Some schemes will offer insurance cover worth 20 times the monthly investment in the first year, 75 times the investment in the second year, and 120 times the monthly investment amount from the third year onward. Certain schemes will hold the insurance plan valid until the age of 50, others until the age of 60. You will have to check with each provider before deciding which is right for you.

Most SIP with insurance plans include a ‘lock-in period’ for it to be effective. This is usually around three years. So, if the customer discontinues the SIP before the three years are up, they are not eligible for the term insurance component.

Who is eligible for SIP with insurance?

Anyone who’s 18 or older is eligible to subscribe to mutual funds with SIP. Some providers limit the entry age to 51 years; others mention that the eligibility for the insurance will expire at the maximum age set by them, whether it is 50, 55, or 60 years.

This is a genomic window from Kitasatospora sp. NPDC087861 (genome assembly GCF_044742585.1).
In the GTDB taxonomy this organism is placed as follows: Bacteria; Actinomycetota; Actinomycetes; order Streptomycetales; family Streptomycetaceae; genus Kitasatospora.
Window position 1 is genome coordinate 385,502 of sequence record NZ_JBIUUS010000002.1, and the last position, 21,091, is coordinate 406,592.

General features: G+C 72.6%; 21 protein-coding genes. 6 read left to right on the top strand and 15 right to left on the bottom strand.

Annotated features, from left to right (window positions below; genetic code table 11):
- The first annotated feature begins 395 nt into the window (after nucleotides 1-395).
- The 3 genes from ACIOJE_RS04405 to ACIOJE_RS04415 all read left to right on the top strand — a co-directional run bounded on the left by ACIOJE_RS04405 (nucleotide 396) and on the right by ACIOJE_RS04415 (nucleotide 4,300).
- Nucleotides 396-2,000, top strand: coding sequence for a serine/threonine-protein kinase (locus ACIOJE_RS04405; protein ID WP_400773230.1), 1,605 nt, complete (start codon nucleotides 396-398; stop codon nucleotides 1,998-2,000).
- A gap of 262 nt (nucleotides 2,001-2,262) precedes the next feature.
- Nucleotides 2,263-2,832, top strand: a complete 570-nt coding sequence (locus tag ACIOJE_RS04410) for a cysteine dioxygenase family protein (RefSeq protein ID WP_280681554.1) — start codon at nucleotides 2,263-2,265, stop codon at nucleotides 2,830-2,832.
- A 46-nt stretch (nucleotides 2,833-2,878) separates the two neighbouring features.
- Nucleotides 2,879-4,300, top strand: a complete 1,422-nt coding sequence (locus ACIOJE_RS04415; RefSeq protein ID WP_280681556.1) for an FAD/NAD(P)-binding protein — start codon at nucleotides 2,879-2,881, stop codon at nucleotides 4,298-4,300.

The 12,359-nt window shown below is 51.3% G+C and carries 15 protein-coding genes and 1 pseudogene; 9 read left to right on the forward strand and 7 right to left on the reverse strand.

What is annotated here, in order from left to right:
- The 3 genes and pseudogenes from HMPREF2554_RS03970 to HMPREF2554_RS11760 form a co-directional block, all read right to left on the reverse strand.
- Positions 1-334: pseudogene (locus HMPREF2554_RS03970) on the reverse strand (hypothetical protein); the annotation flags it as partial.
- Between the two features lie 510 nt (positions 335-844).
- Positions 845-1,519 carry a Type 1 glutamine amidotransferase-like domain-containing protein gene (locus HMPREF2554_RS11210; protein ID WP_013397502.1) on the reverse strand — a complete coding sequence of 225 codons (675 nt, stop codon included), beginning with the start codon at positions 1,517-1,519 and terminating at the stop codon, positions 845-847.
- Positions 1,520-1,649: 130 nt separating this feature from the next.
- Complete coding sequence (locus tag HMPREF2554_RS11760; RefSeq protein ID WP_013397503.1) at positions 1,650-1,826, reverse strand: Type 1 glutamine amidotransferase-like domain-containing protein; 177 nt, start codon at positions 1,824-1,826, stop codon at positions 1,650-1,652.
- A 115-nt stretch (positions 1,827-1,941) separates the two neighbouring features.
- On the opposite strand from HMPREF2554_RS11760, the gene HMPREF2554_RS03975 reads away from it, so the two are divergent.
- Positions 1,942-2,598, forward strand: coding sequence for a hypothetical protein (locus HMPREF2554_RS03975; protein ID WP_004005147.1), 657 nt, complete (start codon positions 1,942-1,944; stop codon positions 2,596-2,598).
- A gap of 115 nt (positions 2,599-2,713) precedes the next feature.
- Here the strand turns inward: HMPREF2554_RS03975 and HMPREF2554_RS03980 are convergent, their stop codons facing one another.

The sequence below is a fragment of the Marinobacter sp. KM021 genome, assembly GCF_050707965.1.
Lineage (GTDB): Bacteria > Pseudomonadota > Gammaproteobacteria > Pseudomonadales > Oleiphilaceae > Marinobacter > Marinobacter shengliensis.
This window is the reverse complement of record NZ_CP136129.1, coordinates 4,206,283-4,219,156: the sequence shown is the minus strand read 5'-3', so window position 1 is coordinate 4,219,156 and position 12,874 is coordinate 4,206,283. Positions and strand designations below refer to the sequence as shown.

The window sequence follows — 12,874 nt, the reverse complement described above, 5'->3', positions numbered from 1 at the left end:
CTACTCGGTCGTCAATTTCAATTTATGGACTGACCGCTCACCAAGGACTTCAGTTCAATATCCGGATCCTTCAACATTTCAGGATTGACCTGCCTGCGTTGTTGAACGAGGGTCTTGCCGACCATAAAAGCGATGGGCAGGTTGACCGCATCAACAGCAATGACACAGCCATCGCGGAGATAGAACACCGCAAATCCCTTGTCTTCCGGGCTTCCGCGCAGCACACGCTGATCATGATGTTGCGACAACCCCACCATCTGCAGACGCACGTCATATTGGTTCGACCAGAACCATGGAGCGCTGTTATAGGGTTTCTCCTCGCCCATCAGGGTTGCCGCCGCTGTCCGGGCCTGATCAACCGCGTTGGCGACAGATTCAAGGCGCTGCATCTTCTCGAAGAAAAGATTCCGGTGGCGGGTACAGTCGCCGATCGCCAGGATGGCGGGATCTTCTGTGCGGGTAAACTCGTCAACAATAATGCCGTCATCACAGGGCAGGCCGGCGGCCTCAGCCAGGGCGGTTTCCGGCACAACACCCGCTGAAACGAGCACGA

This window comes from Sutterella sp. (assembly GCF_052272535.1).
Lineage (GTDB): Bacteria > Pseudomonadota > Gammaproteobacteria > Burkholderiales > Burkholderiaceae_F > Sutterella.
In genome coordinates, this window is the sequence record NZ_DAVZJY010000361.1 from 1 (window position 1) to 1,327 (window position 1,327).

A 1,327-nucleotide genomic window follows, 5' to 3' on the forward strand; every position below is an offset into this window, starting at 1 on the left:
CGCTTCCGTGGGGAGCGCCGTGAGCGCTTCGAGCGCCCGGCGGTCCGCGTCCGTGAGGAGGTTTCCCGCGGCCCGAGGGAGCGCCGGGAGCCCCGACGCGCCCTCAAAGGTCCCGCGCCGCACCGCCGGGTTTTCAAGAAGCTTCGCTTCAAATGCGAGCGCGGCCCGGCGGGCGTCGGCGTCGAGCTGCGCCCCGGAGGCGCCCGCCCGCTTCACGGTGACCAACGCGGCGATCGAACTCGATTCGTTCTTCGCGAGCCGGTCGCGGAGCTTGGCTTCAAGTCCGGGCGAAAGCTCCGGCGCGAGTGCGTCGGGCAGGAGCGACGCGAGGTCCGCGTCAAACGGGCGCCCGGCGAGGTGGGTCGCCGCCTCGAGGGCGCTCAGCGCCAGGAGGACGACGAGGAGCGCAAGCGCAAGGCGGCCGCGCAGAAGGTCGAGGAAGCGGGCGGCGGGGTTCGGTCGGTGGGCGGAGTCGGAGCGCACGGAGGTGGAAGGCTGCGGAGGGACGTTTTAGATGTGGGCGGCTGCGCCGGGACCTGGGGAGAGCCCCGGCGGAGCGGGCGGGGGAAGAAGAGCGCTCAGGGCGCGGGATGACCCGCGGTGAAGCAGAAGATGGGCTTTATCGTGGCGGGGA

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Who offers SIP with insurance? 

All the regular investment providers have schemes that offers mutual funds with bundled life insurance. Here are a few of them:

  • ICICI Prudential offers a scheme called SIP Plus. It offers term life insurance worth 10 times the monthly investment for the first year, 50 times the monthly investment for the second year, and 100 times the monthly investment from the third year onward. The scheme accepts individuals from 18 to 51 years of age. At 55 years, the insurance cover lapses. The maximum insurance cover offered is Rs 50 lakh.
  • Aditya Birla Capital offers a scheme called Aditya Birla Sun Life Mutual Fund Century SIP as an add-on to some of its schemes, both equity and debt. It offers the exact same features as the ICICI Prudential SIP Plus, except the insurance cover holds until the investor is 60 years of age.